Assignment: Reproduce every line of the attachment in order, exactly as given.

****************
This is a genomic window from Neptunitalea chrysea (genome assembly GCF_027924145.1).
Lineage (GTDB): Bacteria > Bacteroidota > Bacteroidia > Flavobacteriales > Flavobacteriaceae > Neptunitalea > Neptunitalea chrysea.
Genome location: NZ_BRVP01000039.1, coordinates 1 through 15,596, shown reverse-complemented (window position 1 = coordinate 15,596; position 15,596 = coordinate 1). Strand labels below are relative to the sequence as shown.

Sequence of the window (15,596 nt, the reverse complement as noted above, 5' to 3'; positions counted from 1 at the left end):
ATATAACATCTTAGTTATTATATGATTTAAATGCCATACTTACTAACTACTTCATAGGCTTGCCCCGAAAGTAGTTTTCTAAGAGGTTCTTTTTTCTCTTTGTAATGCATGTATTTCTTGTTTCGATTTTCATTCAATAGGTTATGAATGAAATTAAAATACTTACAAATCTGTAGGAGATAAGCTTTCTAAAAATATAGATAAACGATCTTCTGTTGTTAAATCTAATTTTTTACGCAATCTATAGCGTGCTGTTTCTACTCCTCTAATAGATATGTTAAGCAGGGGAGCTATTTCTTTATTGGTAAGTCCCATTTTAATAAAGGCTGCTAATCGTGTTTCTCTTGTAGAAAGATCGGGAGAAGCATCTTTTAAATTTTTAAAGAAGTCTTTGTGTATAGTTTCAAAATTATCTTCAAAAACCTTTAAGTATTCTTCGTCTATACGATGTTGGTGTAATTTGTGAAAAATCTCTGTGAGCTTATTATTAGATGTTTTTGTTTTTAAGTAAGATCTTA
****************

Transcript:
This is a genomic window from Neptunitalea chrysea (genome assembly GCF_027924145.1).
Lineage (GTDB): Bacteria > Bacteroidota > Bacteroidia > Flavobacteriales > Flavobacteriaceae > Neptunitalea > Neptunitalea chrysea.
Genome location: NZ_BRVP01000039.1, coordinates 1 through 15,596, shown reverse-complemented (window position 1 = coordinate 15,596; position 15,596 = coordinate 1). Strand labels below are relative to the sequence as shown.

Sequence of the window (15,596 nt, the reverse complement as noted above, 5' to 3'; positions counted from 1 at the left end):
ATATAACATCTTAGTTATTATATGATTTAAATGCCATACTTACTAACTACTTCATAGGCTTGCCCCGAAAGTAGTTTTCTAAGAGGTTCTTTTTTCTCTTTGTAATGCATGTATTTCTTGTTTCGATTTTCATTCAATAGGTTATGAATGAAATTAAAATACTTACAAATCTGTAGGAGATAAGCTTTCTAAAAATATAGATAAACGATCTTCTGTTGTTAAATCTAATTTTTTACGCAATCTATAGCGTGCTGTTTCTACTCCTCTAATAGATATGTTAAGCAGGGGAGCTATTTCTTTATTGGTAAGTCCCATTTTAATAAAGGCTGCTAATCGTGTTTCTCTTGTAGAAAGATCGGGAGAAGCATCTTTTAAATTTTTAAAGAAGTCTTTGTGTATAGTTTCAAAATTATCTTCAAAAACCTTTAAGTATTCTTCGTCTATACGATGTTGGTGTAATTTGTGAAAAATCTCTGTGAGCTTATTATTAGATGTTTTTGTTTTTAAGTAAGATCTTA